However, assumptions have been made with all these figures, which produce very different results. This underlines the necessity to have excellent quality staging data to assess just how many people are affected by distant metastases, for all cancer sites – not just renal cell carcinomas.
Alec Melvin August 17, 2008
NICE seems to be run by accountants. They probably have a human life benefit/cost ratio versus drug cost program which makes their decisions automatically. No doubt if they had been involved in benefit/cost evaluation for streptomycin in the 1940’s/1950’s they would have decided this antibiotic was too expensive for the treatment of TB. Someone needs to ask them what monetary value they put on the lifespan measured in months of a kidney cancer patient
Peter Scott August 17, 2008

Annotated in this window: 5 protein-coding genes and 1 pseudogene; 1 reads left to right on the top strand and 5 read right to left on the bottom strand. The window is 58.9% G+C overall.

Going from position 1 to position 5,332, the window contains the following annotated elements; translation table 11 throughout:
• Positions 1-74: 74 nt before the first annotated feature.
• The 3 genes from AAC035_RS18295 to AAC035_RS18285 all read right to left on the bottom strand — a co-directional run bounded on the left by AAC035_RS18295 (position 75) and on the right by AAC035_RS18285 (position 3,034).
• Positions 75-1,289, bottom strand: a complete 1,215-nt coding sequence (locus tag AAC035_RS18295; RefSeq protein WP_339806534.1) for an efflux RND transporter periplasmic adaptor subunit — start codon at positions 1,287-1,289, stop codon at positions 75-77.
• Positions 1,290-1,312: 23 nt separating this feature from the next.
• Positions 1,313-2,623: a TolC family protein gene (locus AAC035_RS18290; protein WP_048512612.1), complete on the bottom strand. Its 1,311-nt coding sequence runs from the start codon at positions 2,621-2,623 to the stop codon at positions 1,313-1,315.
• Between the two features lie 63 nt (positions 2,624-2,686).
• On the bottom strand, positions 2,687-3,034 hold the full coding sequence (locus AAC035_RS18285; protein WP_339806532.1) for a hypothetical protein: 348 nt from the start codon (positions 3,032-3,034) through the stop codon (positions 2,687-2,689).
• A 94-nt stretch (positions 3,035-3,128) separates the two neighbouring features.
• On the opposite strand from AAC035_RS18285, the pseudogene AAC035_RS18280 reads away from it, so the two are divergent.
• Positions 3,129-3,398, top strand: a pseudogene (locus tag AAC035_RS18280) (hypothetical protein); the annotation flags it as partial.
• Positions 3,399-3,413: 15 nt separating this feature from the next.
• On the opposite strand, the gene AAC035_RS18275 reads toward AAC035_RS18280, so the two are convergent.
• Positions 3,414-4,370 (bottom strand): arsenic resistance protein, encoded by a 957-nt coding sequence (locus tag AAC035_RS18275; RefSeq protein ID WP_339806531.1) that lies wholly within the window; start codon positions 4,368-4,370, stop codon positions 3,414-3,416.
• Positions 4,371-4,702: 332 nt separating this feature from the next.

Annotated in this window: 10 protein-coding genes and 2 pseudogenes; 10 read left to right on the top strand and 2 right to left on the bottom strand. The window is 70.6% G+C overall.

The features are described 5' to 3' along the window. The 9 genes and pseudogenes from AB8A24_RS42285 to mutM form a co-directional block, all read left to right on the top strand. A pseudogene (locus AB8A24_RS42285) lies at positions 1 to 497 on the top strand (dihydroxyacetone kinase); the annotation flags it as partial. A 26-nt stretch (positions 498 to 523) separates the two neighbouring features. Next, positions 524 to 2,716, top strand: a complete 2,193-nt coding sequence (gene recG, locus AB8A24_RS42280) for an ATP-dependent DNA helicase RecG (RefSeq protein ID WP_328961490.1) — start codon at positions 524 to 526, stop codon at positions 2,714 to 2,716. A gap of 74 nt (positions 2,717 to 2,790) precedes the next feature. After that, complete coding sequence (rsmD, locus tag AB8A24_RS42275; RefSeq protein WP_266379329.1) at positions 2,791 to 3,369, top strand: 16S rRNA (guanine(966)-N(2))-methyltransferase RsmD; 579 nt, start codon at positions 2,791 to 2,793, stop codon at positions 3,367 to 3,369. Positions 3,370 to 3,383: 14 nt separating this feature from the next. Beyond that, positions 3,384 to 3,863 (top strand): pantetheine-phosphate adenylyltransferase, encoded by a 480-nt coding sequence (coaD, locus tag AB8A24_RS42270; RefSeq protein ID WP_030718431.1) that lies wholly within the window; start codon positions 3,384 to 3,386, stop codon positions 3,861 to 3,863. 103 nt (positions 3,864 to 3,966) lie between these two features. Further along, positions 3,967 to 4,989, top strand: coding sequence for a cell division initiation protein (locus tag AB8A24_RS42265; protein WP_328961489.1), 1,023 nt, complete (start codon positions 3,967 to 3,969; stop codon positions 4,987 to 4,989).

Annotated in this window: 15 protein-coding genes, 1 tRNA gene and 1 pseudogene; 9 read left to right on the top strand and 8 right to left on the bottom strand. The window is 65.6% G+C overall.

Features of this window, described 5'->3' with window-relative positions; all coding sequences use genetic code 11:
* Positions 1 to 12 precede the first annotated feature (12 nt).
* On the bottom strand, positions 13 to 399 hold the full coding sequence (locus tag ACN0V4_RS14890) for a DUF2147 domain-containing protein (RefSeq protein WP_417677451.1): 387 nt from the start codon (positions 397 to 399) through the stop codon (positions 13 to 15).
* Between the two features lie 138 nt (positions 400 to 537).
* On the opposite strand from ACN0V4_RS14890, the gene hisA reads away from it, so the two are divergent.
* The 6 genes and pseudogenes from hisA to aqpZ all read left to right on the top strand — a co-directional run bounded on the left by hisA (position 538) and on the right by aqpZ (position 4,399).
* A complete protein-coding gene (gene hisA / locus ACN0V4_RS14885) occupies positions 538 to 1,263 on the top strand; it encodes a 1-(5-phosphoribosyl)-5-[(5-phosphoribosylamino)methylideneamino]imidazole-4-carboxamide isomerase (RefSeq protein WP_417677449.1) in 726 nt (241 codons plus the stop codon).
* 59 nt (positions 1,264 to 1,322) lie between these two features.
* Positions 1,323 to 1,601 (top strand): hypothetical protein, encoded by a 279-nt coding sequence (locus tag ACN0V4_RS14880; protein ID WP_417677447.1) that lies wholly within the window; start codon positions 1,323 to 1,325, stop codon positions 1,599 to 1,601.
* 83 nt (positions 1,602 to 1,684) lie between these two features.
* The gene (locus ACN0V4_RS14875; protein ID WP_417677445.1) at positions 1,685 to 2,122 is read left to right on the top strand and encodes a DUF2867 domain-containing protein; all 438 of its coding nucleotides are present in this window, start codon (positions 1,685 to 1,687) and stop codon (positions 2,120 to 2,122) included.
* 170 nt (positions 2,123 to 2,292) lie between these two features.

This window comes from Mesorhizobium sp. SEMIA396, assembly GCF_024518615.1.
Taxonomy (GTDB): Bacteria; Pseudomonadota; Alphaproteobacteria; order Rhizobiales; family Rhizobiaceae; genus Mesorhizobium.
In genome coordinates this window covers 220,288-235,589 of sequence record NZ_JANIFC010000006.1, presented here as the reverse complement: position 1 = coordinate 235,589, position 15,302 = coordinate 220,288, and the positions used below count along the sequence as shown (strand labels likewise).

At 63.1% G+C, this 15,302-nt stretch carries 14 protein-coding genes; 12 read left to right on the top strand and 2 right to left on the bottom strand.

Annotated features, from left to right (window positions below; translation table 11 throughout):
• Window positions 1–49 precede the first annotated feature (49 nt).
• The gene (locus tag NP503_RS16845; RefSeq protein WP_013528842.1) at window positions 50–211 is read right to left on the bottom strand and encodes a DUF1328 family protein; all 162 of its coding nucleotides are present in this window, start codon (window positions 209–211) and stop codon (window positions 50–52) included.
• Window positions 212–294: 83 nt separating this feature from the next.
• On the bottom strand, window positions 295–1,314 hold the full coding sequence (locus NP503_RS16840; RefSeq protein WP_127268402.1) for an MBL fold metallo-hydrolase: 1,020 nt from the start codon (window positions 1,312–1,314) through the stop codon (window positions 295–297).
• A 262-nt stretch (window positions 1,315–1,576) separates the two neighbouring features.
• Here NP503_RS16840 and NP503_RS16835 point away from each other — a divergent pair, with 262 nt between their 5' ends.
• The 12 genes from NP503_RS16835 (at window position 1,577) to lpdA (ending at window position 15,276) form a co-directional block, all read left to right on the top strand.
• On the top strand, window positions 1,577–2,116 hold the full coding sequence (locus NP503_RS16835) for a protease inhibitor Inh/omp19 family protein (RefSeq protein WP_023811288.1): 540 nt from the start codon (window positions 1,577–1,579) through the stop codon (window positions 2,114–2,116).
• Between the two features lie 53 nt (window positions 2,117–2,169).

If something works it should be made available whatever the cost and make the cutbacks on the wars. Why is it that we could afford a war in Iraq but cannot afford to keep people alive. This is all wrong.
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Anne Gorton August 16, 2008
As part of the organising committee for CRUK Relay for Life we are raising funds to enable CRUK to do their outstanding work WHAT FOR are we to turn round and say to those discovering better treatments sorry guys good job but its to expensive to be of use .Money and costs shouldnt be the issue drugs like Sutent work and should be available to those that need it whatever the cost
d t r August 16, 2008
There is going to be a demonstation on the Wed 27th August outside NICE headquarters.
HIGH HOLBORN LONDON at 12 noon ….
Please let everyone know.The moor that demonstrates the better chance we stand.
Hilary Neillans August 15, 2008